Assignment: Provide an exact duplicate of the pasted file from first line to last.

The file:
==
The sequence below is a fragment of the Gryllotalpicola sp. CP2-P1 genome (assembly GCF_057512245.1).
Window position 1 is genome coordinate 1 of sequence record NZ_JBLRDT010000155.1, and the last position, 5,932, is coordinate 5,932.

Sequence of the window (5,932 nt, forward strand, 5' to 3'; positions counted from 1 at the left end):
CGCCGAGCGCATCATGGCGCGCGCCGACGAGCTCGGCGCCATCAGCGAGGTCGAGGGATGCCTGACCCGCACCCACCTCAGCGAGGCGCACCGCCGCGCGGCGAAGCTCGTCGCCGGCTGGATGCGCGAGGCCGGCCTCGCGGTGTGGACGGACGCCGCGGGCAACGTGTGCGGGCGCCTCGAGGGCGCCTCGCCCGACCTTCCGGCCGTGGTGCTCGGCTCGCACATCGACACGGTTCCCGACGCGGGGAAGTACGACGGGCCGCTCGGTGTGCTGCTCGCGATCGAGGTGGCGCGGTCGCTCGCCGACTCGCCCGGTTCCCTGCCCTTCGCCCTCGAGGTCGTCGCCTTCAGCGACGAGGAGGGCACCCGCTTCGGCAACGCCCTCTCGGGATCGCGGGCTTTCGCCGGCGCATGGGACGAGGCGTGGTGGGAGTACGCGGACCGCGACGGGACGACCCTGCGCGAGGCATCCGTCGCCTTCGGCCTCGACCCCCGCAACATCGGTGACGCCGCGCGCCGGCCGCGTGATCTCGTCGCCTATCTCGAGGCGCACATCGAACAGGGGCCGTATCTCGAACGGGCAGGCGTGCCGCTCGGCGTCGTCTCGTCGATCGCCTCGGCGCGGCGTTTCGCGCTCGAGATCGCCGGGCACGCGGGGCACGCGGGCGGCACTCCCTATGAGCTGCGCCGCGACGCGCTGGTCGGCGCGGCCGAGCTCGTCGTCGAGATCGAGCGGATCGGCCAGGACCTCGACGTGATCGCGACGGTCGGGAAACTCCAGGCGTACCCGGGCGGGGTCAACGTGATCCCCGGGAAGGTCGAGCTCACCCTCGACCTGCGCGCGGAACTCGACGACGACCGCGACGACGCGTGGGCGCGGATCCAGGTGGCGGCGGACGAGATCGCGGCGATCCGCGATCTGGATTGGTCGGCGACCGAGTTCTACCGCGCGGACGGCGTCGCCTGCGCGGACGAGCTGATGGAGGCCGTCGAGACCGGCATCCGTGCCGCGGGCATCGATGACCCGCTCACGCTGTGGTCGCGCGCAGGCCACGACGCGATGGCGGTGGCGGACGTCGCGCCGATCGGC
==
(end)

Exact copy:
The sequence below is a fragment of the Gryllotalpicola sp. CP2-P1 genome (assembly GCF_057512245.1).
Window position 1 is genome coordinate 1 of sequence record NZ_JBLRDT010000155.1, and the last position, 5,932, is coordinate 5,932.

Sequence of the window (5,932 nt, forward strand, 5' to 3'; positions counted from 1 at the left end):
CGCCGAGCGCATCATGGCGCGCGCCGACGAGCTCGGCGCCATCAGCGAGGTCGAGGGATGCCTGACCCGCACCCACCTCAGCGAGGCGCACCGCCGCGCGGCGAAGCTCGTCGCCGGCTGGATGCGCGAGGCCGGCCTCGCGGTGTGGACGGACGCCGCGGGCAACGTGTGCGGGCGCCTCGAGGGCGCCTCGCCCGACCTTCCGGCCGTGGTGCTCGGCTCGCACATCGACACGGTTCCCGACGCGGGGAAGTACGACGGGCCGCTCGGTGTGCTGCTCGCGATCGAGGTGGCGCGGTCGCTCGCCGACTCGCCCGGTTCCCTGCCCTTCGCCCTCGAGGTCGTCGCCTTCAGCGACGAGGAGGGCACCCGCTTCGGCAACGCCCTCTCGGGATCGCGGGCTTTCGCCGGCGCATGGGACGAGGCGTGGTGGGAGTACGCGGACCGCGACGGGACGACCCTGCGCGAGGCATCCGTCGCCTTCGGCCTCGACCCCCGCAACATCGGTGACGCCGCGCGCCGGCCGCGTGATCTCGTCGCCTATCTCGAGGCGCACATCGAACAGGGGCCGTATCTCGAACGGGCAGGCGTGCCGCTCGGCGTCGTCTCGTCGATCGCCTCGGCGCGGCGTTTCGCGCTCGAGATCGCCGGGCACGCGGGGCACGCGGGCGGCACTCCCTATGAGCTGCGCCGCGACGCGCTGGTCGGCGCGGCCGAGCTCGTCGTCGAGATCGAGCGGATCGGCCAGGACCTCGACGTGATCGCGACGGTCGGGAAACTCCAGGCGTACCCGGGCGGGGTCAACGTGATCCCCGGGAAGGTCGAGCTCACCCTCGACCTGCGCGCGGAACTCGACGACGACCGCGACGACGCGTGGGCGCGGATCCAGGTGGCGGCGGACGAGATCGCGGCGATCCGCGATCTGGATTGGTCGGCGACCGAGTTCTACCGCGCGGACGGCGTCGCCTGCGCGGACGAGCTGATGGAGGCCGTCGAGACCGGCATCCGTGCCGCGGGCATCGATGACCCGCTCACGCTGTGGTCGCGCGCAGGCCACGACGCGATGGCGGTGGCGGACGTCGCGCCGATCGGC